Hello there! It's been a while since I last posted. Family and work life went into overdrive lately and I'm just now catching up with quite a few things that slid off my plate during the last several weeks.

I've settled on a trading system (more on that later) and learned quite a bit about myself by reading Jack Schwager's Market Wizards book series. I emailed Jack when I finished the last one to thank him for all the hard work and he replied immediately!

Learning from Market Wizards

There are five books in the series and Jack interviewed all kinds of professional traders who found their edge in all kinds of places. Some of the interviewees completely contradicted each other on how they read indicators, whether they use indicators at all, and how they quantify risk. This led me to realize something pretty quickly:

Analyzing charts, trades, and risk is a highly individualized activity. Nobody else can do it for you and adopting (or worse, buying) someone else's system will only lead to confusion later on when to enter and when to exit.

One common theme throughout the books with both discretionary and systematic traders is that you need to build a set of rules for yourself a system and stick to it. If your system has an edge and it fits your trading style, there are times when it will win and when it will lose.

Thats right. Your job is to follow the system. If the system does something that results in losses, thats just an expected part of the system. Your judgment might be on the line over the entire performance of your system, but theres no sense in which your judgment is on the line on any single trade.

Your winning trades should be larger than your losing trades over the long run and that may require making tweaks to the system over time.

Theres another aspect to why I prefer a purely systematized approach. I find that using systems gets the monkey off your back. If you lose money today, its not your fault; its the system that had the problem. There is an element of disassociation involved. Even though you designed the system, you start taking losses less personally. At least thats what happened to me.

One thing I wondered was: "How do I know when I have a system that works?"

A friend of mine who has traded stocks for years answered this for me:

"You'll know it works when your winners are bigger than your losers and making the trade feels effortless. There's almost no discretion involved. You know your risks, you know your conviction, and you know when to get in and out."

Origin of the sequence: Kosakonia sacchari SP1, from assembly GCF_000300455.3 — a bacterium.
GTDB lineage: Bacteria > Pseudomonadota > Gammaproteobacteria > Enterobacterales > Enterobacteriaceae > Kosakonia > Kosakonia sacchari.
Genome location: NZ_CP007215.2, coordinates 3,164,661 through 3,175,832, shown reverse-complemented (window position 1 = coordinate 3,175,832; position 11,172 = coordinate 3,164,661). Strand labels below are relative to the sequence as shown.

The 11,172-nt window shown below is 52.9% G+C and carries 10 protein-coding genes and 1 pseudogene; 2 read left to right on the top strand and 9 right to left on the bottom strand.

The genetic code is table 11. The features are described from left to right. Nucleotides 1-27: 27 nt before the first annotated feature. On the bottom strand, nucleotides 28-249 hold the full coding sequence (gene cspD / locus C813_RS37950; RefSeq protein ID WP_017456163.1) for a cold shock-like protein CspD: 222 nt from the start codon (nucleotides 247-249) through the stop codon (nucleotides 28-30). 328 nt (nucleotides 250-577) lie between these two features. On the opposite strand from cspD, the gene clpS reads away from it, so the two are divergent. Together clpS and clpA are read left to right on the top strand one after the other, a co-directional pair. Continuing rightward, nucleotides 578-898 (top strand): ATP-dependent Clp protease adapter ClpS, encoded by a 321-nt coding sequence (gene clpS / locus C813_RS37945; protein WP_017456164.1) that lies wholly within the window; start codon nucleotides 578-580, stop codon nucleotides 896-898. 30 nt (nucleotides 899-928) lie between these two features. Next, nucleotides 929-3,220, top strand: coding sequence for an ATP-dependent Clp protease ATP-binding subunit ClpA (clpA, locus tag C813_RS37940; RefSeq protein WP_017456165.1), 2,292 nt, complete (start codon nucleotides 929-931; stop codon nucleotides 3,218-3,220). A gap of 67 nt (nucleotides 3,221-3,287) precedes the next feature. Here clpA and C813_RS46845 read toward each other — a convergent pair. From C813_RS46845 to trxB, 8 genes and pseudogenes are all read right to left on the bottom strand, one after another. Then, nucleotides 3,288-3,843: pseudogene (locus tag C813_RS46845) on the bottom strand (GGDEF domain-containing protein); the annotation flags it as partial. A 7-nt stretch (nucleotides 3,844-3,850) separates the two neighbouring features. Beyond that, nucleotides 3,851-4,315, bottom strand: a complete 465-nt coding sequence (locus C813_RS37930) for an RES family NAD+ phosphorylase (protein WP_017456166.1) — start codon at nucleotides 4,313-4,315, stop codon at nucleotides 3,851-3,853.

I made bad choices in April

My usual system of selling short puts fell apart in April as the market corrected. Instead of zooming out a bit and seeing the bigger picture of the market, I felt like I had to play the bearish side. The only problem there is my winning percentages and profits on the bearish side have been much, much lower than all of my other trades. I've been blown up by call credit spreads and covered calls countless times whether I follow a system or not.

I dove into Tom Sosnoff's short strangle strategy and started selling strangles on high IVR (IV rank) stocks. The only problem there is that implied volatility (IV) continued expanding as the market fell and both sides of my short strangles were under pressure. I ended up managing the short call side too early and ended up in a tough spot once the market rebounded and IV began to fall.

Long story short: I abandoned my winning system and jumped onto a new one out of fear.

I figured my short put system (which was profitable in 2022 and 2023) was done after a single correction. I read too many bearish posts on X and got worried about inflation coming back. Every day was another journey in overthinking the market rather than playing on the side of the market where I do well.

Back to the system, with tweaks

I'm back on the short put system, but I've made a few tweaks to the process. Here's a short summary of what I'm trading now:

  • Sell puts on stocks with an IV rank over 20%.
  • Target monthly expiration dates only. No weeklies.
  • Delta must be between 0.16 (one standard deviation) and 0.30.